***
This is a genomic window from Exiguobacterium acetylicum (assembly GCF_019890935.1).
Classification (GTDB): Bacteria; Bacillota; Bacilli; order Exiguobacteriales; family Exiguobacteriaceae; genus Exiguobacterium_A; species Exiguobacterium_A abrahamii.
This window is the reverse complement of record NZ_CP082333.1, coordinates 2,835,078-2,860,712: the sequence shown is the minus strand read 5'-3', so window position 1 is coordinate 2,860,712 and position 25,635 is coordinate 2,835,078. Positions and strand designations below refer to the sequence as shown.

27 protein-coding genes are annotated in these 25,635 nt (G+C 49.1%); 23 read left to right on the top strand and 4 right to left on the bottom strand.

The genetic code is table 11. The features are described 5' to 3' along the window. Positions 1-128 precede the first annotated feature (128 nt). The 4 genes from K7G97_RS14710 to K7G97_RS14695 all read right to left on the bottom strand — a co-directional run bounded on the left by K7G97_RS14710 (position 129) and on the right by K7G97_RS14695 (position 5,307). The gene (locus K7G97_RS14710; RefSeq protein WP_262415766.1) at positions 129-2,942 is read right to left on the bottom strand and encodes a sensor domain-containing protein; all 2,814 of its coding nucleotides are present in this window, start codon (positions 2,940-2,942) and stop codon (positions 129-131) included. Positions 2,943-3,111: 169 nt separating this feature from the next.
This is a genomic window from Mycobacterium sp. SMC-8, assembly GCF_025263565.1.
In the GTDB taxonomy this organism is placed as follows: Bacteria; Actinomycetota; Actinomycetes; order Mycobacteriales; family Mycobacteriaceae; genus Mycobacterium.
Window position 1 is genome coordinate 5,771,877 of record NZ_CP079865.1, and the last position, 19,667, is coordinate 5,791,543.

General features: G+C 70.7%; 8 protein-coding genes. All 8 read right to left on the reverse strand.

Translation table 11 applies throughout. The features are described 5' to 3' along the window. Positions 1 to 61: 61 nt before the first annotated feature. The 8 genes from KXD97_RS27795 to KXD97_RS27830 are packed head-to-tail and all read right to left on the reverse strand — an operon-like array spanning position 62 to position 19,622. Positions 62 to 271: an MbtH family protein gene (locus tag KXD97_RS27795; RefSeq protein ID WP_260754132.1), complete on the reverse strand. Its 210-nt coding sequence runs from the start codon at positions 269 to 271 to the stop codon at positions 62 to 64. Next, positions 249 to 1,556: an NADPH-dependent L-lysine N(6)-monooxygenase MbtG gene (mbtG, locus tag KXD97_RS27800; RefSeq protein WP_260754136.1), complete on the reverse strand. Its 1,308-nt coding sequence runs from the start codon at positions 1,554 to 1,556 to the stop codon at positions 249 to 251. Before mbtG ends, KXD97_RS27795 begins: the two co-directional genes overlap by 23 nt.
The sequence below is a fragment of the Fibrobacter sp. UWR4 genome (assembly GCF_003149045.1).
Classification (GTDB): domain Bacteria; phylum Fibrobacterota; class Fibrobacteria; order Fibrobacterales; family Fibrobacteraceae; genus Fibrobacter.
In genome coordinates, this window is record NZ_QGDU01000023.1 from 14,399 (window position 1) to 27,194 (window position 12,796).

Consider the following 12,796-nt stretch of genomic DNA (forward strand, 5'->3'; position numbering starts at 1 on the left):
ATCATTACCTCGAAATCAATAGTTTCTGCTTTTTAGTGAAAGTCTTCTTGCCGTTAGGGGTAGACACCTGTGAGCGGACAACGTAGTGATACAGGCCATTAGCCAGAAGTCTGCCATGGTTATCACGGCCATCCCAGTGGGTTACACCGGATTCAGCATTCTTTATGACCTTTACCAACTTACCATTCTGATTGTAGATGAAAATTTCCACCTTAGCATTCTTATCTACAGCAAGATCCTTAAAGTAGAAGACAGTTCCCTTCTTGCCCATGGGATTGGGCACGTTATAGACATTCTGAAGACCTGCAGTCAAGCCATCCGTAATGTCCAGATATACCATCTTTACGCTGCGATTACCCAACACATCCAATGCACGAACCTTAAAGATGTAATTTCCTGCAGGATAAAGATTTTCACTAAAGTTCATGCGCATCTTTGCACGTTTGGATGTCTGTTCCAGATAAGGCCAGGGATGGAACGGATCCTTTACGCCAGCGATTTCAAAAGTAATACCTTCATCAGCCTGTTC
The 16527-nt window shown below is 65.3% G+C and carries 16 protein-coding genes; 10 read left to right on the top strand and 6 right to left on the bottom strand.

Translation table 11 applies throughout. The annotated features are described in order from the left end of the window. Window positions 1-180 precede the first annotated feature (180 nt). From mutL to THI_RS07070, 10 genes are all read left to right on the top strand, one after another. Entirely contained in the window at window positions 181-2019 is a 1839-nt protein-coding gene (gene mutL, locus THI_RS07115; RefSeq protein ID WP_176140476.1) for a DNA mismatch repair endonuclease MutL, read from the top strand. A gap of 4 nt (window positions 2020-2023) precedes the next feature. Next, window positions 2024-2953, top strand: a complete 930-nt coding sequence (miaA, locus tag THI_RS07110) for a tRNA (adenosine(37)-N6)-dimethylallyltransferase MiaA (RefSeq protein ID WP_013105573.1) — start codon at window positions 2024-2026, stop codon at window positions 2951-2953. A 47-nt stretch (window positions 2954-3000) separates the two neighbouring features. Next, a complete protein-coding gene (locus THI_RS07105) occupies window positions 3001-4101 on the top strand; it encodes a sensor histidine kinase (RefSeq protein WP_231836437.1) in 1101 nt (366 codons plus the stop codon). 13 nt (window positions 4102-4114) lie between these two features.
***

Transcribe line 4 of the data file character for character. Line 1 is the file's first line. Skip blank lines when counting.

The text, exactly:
27 protein-coding genes are annotated in these 25,635 nt (G+C 49.1%); 23 read left to right on the top strand and 4 right to left on the bottom strand.